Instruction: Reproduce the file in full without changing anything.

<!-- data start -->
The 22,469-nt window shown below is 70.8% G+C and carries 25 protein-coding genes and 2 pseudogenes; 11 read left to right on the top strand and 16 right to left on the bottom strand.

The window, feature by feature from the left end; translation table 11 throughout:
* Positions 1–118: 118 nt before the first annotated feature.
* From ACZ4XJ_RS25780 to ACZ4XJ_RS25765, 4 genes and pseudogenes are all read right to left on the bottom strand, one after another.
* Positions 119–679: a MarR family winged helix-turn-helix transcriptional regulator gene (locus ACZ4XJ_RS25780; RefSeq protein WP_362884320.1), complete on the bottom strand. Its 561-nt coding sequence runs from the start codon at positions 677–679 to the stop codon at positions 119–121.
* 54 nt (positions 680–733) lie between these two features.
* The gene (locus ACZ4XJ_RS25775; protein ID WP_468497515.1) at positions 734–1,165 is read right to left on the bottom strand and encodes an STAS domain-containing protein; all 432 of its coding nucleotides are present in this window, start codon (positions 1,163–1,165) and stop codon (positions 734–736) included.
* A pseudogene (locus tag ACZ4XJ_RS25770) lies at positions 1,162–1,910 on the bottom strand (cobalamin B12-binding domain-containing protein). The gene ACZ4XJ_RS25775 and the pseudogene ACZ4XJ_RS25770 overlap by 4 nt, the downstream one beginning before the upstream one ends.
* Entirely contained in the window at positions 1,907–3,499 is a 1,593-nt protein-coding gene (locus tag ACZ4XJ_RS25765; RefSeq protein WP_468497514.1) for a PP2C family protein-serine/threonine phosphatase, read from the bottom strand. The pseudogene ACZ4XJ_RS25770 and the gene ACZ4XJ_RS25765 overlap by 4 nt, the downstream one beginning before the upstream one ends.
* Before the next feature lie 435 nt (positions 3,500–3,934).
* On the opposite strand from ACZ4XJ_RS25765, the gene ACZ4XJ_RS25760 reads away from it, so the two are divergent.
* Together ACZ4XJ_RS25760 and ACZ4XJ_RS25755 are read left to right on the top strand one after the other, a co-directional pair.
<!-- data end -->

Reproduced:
The 22,469-nt window shown below is 70.8% G+C and carries 25 protein-coding genes and 2 pseudogenes; 11 read left to right on the top strand and 16 right to left on the bottom strand.

The window, feature by feature from the left end; translation table 11 throughout:
* Positions 1–118: 118 nt before the first annotated feature.
* From ACZ4XJ_RS25780 to ACZ4XJ_RS25765, 4 genes and pseudogenes are all read right to left on the bottom strand, one after another.
* Positions 119–679: a MarR family winged helix-turn-helix transcriptional regulator gene (locus ACZ4XJ_RS25780; RefSeq protein WP_362884320.1), complete on the bottom strand. Its 561-nt coding sequence runs from the start codon at positions 677–679 to the stop codon at positions 119–121.
* 54 nt (positions 680–733) lie between these two features.
* The gene (locus ACZ4XJ_RS25775; protein ID WP_468497515.1) at positions 734–1,165 is read right to left on the bottom strand and encodes an STAS domain-containing protein; all 432 of its coding nucleotides are present in this window, start codon (positions 1,163–1,165) and stop codon (positions 734–736) included.
* A pseudogene (locus tag ACZ4XJ_RS25770) lies at positions 1,162–1,910 on the bottom strand (cobalamin B12-binding domain-containing protein). The gene ACZ4XJ_RS25775 and the pseudogene ACZ4XJ_RS25770 overlap by 4 nt, the downstream one beginning before the upstream one ends.
* Entirely contained in the window at positions 1,907–3,499 is a 1,593-nt protein-coding gene (locus tag ACZ4XJ_RS25765; RefSeq protein WP_468497514.1) for a PP2C family protein-serine/threonine phosphatase, read from the bottom strand. The pseudogene ACZ4XJ_RS25770 and the gene ACZ4XJ_RS25765 overlap by 4 nt, the downstream one beginning before the upstream one ends.
* Before the next feature lie 435 nt (positions 3,500–3,934).
* On the opposite strand from ACZ4XJ_RS25765, the gene ACZ4XJ_RS25760 reads away from it, so the two are divergent.
* Together ACZ4XJ_RS25760 and ACZ4XJ_RS25755 are read left to right on the top strand one after the other, a co-directional pair.